I remember when I was a little girl, cereal manufacturers advertised “fortified with vitamins and minerals!” in their wares. One manufacturer even claimed to have 100% of recommended daily allowance in their flakes. We bought it and ate it because it was photo © 2007 Steven Wilke | more info (via: Wylio)
there; we had very little understanding of nutrition in our family past a straight caloric count. We didn’t consider things like fibre, protein, whole foods, or anything else that Mark and I now do in our family. *shrug* My parents did the best they could with what information they had available.
Now we know about things like bioavailability – your food’s nutrients and their ability to be absorbed by your body – and how important it is to eat things that have raw nutrients for your body to use.
Enter this little (disgusting) science experiment where we get to see exactly what kind of iron is in fortified cereal. While this video shows a masked box of Total cereal, it can also be done with any “iron enriched/fortified” cereal. I’ll have comments below and a bonus recipe to make breakfasts both healthy, tasty, and easy.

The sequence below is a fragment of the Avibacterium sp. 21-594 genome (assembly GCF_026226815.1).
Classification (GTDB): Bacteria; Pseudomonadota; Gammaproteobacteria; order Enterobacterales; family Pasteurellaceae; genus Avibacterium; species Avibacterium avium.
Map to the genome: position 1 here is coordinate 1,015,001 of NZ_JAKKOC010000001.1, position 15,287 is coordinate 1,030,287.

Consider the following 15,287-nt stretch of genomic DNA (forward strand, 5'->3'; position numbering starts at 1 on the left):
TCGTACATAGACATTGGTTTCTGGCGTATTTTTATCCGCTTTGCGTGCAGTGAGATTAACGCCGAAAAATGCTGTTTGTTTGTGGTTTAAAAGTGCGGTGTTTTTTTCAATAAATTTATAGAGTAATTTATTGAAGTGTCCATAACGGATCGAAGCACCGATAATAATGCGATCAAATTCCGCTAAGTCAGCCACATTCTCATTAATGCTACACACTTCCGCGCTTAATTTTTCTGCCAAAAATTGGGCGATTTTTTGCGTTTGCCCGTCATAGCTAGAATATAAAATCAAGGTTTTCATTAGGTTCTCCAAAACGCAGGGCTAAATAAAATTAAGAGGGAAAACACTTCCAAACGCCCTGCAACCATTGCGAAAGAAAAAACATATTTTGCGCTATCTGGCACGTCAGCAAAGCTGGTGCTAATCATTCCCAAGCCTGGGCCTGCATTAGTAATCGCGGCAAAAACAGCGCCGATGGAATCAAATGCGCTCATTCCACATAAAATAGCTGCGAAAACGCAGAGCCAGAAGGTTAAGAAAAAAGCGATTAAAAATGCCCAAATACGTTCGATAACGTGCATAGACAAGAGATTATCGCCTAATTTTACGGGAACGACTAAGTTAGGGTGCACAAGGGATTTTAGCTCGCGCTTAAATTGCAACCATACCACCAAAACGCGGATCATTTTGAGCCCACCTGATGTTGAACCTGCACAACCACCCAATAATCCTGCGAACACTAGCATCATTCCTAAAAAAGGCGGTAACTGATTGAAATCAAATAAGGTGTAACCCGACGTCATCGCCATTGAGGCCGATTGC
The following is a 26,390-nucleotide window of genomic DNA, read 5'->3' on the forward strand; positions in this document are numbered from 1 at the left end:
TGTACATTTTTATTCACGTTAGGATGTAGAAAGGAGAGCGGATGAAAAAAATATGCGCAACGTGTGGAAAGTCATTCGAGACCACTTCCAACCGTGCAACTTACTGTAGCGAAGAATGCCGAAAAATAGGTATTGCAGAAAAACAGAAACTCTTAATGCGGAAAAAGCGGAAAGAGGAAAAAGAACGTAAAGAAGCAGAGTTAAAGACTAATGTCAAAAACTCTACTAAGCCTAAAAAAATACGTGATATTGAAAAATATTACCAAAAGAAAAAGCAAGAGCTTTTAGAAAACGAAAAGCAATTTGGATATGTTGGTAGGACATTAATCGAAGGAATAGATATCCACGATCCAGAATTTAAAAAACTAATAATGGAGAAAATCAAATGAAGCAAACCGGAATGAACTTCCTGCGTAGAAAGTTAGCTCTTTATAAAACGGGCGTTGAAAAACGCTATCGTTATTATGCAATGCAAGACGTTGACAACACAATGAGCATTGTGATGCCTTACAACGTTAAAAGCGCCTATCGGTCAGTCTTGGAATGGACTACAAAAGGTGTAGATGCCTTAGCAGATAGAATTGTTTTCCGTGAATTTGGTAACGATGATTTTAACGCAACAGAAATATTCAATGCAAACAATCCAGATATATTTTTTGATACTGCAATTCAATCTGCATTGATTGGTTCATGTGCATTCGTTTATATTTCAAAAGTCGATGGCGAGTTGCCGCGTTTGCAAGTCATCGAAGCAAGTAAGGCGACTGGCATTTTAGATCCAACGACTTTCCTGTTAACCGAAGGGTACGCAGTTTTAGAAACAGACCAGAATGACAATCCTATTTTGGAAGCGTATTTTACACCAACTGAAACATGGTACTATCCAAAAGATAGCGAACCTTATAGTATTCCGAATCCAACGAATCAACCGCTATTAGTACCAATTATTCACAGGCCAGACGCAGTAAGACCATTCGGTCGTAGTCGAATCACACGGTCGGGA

Delightful, eh? Yeah. Blech. I will still buy an occasional box of organic cereal to munch on, but most often, it doesn’t get eaten much. I have some tasty flax cereal with raisins hanging about – I’m more likely to make flax muffins with it, but I’m okay with that.
Okay, so now you’re grossed out and a bit wigged out, potentially thinking about checking the boxes in your pantry when you’re done reading blog posts. What will you feed your family? Never fear. I have an easy recipe for you that has whole foods, nutritive oils, and fibre. No iron filings needed; these breakfast cookies are equivalent to a bowl of oatmeal and I promise you, kids and husbands alike love them. My son’s eyes POPPED when I asked him if he wanted a cookie for breakfast. Seriously. You’d have thought that I offered to buy out FAO Schwartz of all existing LEGO sets.
- 1 c. butter, melted (I often use 1/2 c. butter + 1/2 c. coconut oil)
- ¾ c. honey
- 2 eggs
- 1 t. salt (I like Real Salt)
- 2 t. cinnamon
- 1 t. baking soda
- 1 t. vanilla
- 1/2 c. buttermilk (milk or kefir can also be used)
- 2 c. whole wheat flour
- 2 c. rolled oats (NOT steel-cut oats)
- 1 c. raisins
- 1 c. bittersweet chocolate chips
Mix wet ingredients, add flour in 1/3 c. at a time. then add oats, raisins, and chocolate chips. Scoop large (really big!) spoonfuls of batter on to baking tray, bake at 350F for 18 minutes. Cool on a rack and store in a container in the fridge, between waxed paper pieces. Yields 12-15 cookies per batch.
Way better than iron filings, eh?